Canola contracts on the ICE Futures Canada platform moved lower during the week ending Wednesday, setting fresh contract lows in the process.
Speculative selling and relatively favourable crop conditions across Western Canada weighed on values. While the downtrend remains firmly in place, an analyst said prices could easily see a sizeable corrective bounce if any weather issues materialize.
Canola crops in Manitoba and Saskatchewan are behind normal in their development, according to provincial reports. While Alberta fields are farther along, the traditional first frost dates are also earlier in that province.
Cool and moist conditions across the Prairies have led to a lengthy flowering period, which means that yields are shaping up to be really good. A lack of any significant disease issues was also noted.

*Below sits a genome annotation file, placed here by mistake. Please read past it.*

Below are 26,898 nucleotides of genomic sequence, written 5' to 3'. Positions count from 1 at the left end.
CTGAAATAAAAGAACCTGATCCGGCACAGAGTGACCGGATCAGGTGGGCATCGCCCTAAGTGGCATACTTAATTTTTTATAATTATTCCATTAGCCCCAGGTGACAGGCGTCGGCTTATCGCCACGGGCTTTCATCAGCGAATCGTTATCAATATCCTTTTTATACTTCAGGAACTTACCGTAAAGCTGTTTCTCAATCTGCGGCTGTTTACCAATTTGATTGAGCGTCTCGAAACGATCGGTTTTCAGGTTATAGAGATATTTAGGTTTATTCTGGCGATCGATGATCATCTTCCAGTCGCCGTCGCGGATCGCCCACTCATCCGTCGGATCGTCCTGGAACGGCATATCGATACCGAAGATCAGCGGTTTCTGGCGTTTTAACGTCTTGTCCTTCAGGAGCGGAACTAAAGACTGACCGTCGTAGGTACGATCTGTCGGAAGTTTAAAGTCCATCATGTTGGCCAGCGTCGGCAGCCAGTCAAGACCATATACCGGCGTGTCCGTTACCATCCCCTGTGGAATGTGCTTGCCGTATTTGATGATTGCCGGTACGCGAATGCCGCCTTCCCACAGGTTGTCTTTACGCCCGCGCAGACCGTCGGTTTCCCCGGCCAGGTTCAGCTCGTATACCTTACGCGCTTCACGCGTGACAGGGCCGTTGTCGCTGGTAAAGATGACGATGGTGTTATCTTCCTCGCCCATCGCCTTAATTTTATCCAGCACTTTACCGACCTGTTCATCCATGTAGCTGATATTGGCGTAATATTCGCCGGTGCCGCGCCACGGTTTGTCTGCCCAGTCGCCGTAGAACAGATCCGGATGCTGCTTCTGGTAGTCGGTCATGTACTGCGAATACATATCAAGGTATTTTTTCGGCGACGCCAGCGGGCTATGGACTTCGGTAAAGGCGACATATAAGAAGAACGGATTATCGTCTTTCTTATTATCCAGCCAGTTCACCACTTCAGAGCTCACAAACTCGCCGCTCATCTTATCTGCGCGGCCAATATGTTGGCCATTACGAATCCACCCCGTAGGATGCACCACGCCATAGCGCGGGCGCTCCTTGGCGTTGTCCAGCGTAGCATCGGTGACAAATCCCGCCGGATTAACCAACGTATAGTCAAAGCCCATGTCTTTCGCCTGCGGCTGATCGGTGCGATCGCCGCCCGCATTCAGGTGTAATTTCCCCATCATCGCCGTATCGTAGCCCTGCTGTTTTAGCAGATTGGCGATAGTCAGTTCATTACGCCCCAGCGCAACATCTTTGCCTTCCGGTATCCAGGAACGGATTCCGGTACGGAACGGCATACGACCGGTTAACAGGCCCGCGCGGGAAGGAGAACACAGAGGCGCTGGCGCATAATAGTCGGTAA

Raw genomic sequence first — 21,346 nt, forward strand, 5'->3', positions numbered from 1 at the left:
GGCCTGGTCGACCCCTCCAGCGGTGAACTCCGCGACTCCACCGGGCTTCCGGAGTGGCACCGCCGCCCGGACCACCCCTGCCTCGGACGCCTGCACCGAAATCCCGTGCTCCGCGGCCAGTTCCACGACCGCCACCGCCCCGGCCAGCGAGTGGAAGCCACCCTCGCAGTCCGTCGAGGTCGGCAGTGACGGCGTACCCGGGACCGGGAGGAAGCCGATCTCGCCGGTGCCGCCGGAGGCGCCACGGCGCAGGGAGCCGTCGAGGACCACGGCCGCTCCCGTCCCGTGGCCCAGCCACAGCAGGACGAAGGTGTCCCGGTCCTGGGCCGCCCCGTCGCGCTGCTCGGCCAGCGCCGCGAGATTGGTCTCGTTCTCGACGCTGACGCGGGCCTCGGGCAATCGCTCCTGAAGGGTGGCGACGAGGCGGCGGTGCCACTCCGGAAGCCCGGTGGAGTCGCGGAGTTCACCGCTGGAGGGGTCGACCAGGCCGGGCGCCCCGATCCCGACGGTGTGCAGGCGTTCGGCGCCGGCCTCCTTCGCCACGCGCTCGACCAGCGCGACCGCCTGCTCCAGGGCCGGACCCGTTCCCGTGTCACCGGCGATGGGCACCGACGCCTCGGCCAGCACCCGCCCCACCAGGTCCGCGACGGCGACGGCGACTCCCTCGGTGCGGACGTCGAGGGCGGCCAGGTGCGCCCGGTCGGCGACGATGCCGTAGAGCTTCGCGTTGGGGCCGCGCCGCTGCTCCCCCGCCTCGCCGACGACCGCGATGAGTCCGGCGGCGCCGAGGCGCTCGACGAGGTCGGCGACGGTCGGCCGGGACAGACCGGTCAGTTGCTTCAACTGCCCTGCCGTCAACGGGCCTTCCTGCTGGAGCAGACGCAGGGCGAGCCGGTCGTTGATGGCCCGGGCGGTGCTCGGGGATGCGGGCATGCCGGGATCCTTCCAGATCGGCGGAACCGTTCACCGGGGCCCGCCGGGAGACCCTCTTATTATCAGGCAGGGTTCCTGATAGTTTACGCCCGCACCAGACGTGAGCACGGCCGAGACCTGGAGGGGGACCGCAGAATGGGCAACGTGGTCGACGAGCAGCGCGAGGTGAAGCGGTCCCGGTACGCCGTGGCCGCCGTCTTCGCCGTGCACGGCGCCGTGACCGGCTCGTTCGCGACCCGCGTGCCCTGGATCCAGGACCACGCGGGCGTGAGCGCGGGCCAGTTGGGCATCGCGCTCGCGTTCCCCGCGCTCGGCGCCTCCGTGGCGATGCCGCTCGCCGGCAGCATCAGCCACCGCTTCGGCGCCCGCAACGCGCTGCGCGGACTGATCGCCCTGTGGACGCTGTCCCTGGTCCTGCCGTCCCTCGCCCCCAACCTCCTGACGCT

“It’s still flowering all over the place,” said Wayne Palmer, senior market analyst with Agri-Trend Marketing. He said the lateness of the crop was keeping farmers from selling, as they wait for a firmer picture of what will actually be harvested.
While canola is doing well under the current conditions, “even a historical frost will kill off a lot of this crop, because it’s late,” said Palmer. If the crop can get off before a frost, production will be very large which is accounting for the current weakness in the futures.
However, the market is also very oversold, with fund traders said to be holding a net short position of about 38,000 contracts, according to Palmer.
“If there’s a spark that takes this market higher and everybody is oversold, this thing will knee-jerk react more than it normally would,” he said.
“If we get even the threat of frost, it will go up C$40 to C$50 per tonne, because everyone will want out,” said Palmer. In addition, those producers who haven’t sold won’t be selling on the move higher, “because they’ll be the ones getting frost.”
— Phil Franz-Warkentin writes for Commodity News Service Canada, a Winnipeg company specializing in grain and commodity market reporting.